Some Of the Standard Bolero Figures — 

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BASIC:  Starting in the Bolero closed position, with the men's left and the ladies' right feet free and a lowered or starting level, the movement consists of a placing of the free foot to the side for the men and to the side and slightly forward for the ladies. The body is moved over the foot and then both rise to make this become a slow timing action. Second, place the men's right foot slightly back and the ladies' slightly forward to take weight and lower back to the starting height in a quick timing. Third, step forward for the men and back for the ladies for the second quick. This is a strong step with lots of modern feeling. We feel this should be a heel/flat for the men in the first measure and the same for the ladies in the second measure. In the second measure, the men and ladies reverse footwork.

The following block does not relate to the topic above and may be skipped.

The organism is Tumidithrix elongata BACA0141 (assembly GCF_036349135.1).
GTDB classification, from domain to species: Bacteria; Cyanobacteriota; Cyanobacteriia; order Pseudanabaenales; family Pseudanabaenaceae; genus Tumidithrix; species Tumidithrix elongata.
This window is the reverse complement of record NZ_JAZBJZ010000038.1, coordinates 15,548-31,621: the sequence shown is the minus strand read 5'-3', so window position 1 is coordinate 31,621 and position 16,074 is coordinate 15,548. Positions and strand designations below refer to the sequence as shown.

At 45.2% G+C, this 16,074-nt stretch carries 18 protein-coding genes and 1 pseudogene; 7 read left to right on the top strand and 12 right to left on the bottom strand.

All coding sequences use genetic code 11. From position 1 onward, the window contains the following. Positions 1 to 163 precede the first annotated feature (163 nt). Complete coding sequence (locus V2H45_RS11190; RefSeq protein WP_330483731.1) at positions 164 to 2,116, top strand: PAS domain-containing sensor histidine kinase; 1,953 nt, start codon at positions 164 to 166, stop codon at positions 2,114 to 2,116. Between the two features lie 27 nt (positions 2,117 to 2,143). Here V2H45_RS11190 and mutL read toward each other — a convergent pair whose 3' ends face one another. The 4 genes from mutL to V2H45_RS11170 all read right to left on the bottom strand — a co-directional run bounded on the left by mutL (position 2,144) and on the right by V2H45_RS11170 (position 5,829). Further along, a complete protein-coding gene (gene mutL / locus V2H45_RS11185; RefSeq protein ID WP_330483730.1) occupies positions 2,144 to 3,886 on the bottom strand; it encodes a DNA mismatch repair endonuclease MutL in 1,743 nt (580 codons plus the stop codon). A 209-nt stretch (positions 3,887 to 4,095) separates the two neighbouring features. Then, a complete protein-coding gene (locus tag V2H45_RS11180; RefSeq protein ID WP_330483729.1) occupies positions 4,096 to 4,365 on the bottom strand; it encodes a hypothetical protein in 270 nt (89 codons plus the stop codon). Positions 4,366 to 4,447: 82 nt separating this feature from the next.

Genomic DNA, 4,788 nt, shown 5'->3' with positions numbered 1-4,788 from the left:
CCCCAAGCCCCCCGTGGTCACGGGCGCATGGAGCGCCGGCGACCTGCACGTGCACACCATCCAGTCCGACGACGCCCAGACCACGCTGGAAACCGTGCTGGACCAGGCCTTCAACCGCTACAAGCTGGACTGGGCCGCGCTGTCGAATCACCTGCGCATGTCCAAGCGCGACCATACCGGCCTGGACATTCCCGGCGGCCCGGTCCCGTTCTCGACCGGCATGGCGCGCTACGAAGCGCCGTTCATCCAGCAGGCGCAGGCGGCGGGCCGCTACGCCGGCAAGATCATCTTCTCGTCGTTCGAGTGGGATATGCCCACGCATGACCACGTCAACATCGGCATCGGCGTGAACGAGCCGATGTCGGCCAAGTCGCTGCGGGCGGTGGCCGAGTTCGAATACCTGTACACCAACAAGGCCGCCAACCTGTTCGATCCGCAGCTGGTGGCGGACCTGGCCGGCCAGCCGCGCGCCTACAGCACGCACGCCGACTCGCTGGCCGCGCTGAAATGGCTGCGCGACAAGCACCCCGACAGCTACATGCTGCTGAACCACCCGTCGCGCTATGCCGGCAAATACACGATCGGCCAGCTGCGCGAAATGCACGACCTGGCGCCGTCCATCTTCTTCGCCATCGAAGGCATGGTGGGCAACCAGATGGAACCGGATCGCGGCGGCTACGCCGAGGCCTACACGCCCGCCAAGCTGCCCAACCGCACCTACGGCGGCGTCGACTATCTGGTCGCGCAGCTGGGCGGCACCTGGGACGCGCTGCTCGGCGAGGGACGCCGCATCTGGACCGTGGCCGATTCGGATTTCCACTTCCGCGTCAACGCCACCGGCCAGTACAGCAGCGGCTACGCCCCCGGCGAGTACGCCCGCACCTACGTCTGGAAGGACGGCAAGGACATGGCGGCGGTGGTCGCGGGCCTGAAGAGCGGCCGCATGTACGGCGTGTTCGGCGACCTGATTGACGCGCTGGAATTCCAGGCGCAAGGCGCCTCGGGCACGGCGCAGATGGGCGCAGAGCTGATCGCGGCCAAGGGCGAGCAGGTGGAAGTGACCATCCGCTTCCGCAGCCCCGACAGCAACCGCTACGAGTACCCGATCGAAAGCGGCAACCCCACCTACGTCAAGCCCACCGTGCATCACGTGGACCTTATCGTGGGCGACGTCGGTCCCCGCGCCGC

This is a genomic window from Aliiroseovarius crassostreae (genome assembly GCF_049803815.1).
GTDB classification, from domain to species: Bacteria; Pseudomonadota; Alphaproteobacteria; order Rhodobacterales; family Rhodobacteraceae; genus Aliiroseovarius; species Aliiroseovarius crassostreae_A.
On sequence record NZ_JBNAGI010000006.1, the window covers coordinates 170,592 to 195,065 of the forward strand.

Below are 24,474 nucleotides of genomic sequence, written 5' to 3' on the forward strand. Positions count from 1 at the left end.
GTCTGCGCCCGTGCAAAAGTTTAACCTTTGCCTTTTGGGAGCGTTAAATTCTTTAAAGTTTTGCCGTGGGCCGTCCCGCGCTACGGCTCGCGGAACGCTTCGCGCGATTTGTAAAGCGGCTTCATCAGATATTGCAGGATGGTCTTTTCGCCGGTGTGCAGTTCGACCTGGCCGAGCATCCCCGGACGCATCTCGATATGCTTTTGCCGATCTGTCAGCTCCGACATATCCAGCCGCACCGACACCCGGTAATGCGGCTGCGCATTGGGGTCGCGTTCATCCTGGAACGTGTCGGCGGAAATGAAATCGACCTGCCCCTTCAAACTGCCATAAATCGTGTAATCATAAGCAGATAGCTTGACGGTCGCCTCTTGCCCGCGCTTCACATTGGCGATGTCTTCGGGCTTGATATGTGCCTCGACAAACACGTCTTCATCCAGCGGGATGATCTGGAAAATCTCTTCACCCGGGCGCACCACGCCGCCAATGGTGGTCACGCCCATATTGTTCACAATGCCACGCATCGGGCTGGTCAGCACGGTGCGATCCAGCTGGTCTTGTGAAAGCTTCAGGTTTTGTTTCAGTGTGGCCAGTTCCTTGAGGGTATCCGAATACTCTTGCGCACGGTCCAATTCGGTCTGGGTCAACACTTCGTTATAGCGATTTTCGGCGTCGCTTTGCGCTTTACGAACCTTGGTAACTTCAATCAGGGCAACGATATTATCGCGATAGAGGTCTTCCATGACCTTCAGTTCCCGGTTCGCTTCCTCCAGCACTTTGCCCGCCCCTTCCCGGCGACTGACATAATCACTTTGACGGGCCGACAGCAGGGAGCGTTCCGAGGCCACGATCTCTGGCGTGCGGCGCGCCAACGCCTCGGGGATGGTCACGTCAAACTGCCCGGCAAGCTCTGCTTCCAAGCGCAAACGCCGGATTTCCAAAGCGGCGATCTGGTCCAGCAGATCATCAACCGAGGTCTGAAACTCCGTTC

FORWARD BREAK:  Similar to the second measure of the Basic, the movement starts in either closed position or in left open facing, with the men's right and the ladies' left feet free in the starting, lowered level. The movement consists of a placing of the men's right foot to the side and forward and to the side for the ladies. The body is moved over the foot, and then both rise to make this become a slow, smooth motion. A lowering action before the men do their forward checking step allows a stronger traveling motion than in the Basic and helps develop the characteristic breaking apart of the upper bodies in the first quick. The ladies are lead into a strong back action. Men then recover back and ladies recover forward in the second quick.